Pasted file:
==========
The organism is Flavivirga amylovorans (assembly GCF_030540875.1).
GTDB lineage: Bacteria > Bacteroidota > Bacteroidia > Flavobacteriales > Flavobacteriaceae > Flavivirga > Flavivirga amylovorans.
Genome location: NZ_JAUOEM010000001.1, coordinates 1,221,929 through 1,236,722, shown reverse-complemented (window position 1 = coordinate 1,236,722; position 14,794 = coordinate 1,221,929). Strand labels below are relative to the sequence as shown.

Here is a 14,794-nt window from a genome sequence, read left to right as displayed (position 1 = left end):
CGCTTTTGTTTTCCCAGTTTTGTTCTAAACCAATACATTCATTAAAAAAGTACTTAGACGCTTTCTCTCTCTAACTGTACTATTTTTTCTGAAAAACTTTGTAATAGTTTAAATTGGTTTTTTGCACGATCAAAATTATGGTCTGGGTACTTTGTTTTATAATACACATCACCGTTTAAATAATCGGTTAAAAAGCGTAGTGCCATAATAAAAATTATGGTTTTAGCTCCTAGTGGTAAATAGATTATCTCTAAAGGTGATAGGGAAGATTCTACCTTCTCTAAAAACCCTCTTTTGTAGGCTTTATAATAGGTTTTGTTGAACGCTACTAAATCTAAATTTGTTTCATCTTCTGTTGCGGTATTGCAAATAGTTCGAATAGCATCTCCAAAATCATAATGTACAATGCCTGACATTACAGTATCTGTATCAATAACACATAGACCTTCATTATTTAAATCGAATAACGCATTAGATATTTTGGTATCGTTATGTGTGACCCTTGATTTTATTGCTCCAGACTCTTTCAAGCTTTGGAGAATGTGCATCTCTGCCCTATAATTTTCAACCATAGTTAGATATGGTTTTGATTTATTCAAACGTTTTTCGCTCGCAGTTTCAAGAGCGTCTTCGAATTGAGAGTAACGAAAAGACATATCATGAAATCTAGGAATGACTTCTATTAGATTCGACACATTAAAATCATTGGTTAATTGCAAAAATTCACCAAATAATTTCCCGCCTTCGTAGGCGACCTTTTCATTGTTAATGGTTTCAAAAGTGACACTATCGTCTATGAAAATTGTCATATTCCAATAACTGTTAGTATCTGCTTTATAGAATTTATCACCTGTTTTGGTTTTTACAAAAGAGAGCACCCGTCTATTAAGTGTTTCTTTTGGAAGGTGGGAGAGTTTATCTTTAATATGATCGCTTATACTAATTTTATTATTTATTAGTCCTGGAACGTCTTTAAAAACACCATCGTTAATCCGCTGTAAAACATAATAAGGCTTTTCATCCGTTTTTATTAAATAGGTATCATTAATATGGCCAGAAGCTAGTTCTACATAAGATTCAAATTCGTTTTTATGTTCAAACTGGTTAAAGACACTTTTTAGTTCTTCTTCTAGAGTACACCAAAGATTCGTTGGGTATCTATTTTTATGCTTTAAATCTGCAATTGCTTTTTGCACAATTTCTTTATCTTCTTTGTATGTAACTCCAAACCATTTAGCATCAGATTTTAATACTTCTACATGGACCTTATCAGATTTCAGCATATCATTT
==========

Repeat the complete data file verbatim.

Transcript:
The organism is Flavivirga amylovorans (assembly GCF_030540875.1).
GTDB lineage: Bacteria > Bacteroidota > Bacteroidia > Flavobacteriales > Flavobacteriaceae > Flavivirga > Flavivirga amylovorans.
Genome location: NZ_JAUOEM010000001.1, coordinates 1,221,929 through 1,236,722, shown reverse-complemented (window position 1 = coordinate 1,236,722; position 14,794 = coordinate 1,221,929). Strand labels below are relative to the sequence as shown.

Here is a 14,794-nt window from a genome sequence, read left to right as displayed (position 1 = left end):
CGCTTTTGTTTTCCCAGTTTTGTTCTAAACCAATACATTCATTAAAAAAGTACTTAGACGCTTTCTCTCTCTAACTGTACTATTTTTTCTGAAAAACTTTGTAATAGTTTAAATTGGTTTTTTGCACGATCAAAATTATGGTCTGGGTACTTTGTTTTATAATACACATCACCGTTTAAATAATCGGTTAAAAAGCGTAGTGCCATAATAAAAATTATGGTTTTAGCTCCTAGTGGTAAATAGATTATCTCTAAAGGTGATAGGGAAGATTCTACCTTCTCTAAAAACCCTCTTTTGTAGGCTTTATAATAGGTTTTGTTGAACGCTACTAAATCTAAATTTGTTTCATCTTCTGTTGCGGTATTGCAAATAGTTCGAATAGCATCTCCAAAATCATAATGTACAATGCCTGACATTACAGTATCTGTATCAATAACACATAGACCTTCATTATTTAAATCGAATAACGCATTAGATATTTTGGTATCGTTATGTGTGACCCTTGATTTTATTGCTCCAGACTCTTTCAAGCTTTGGAGAATGTGCATCTCTGCCCTATAATTTTCAACCATAGTTAGATATGGTTTTGATTTATTCAAACGTTTTTCGCTCGCAGTTTCAAGAGCGTCTTCGAATTGAGAGTAACGAAAAGACATATCATGAAATCTAGGAATGACTTCTATTAGATTCGACACATTAAAATCATTGGTTAATTGCAAAAATTCACCAAATAATTTCCCGCCTTCGTAGGCGACCTTTTCATTGTTAATGGTTTCAAAAGTGACACTATCGTCTATGAAAATTGTCATATTCCAATAACTGTTAGTATCTGCTTTATAGAATTTATCACCTGTTTTGGTTTTTACAAAAGAGAGCACCCGTCTATTAAGTGTTTCTTTTGGAAGGTGGGAGAGTTTATCTTTAATATGATCGCTTATACTAATTTTATTATTTATTAGTCCTGGAACGTCTTTAAAAACACCATCGTTAATCCGCTGTAAAACATAATAAGGCTTTTCATCCGTTTTTATTAAATAGGTATCATTAATATGGCCAGAAGCTAGTTCTACATAAGATTCAAATTCGTTTTTATGTTCAAACTGGTTAAAGACACTTTTTAGTTCTTCTTCTAGAGTACACCAAAGATTCGTTGGGTATCTATTTTTATGCTTTAAATCTGCAATTGCTTTTTGCACAATTTCTTTATCTTCTTTGTATGTAACTCCAAACCATTTAGCATCAGATTTTAATACTTCTACATGGACCTTATCAGATTTCAGCATATCATTT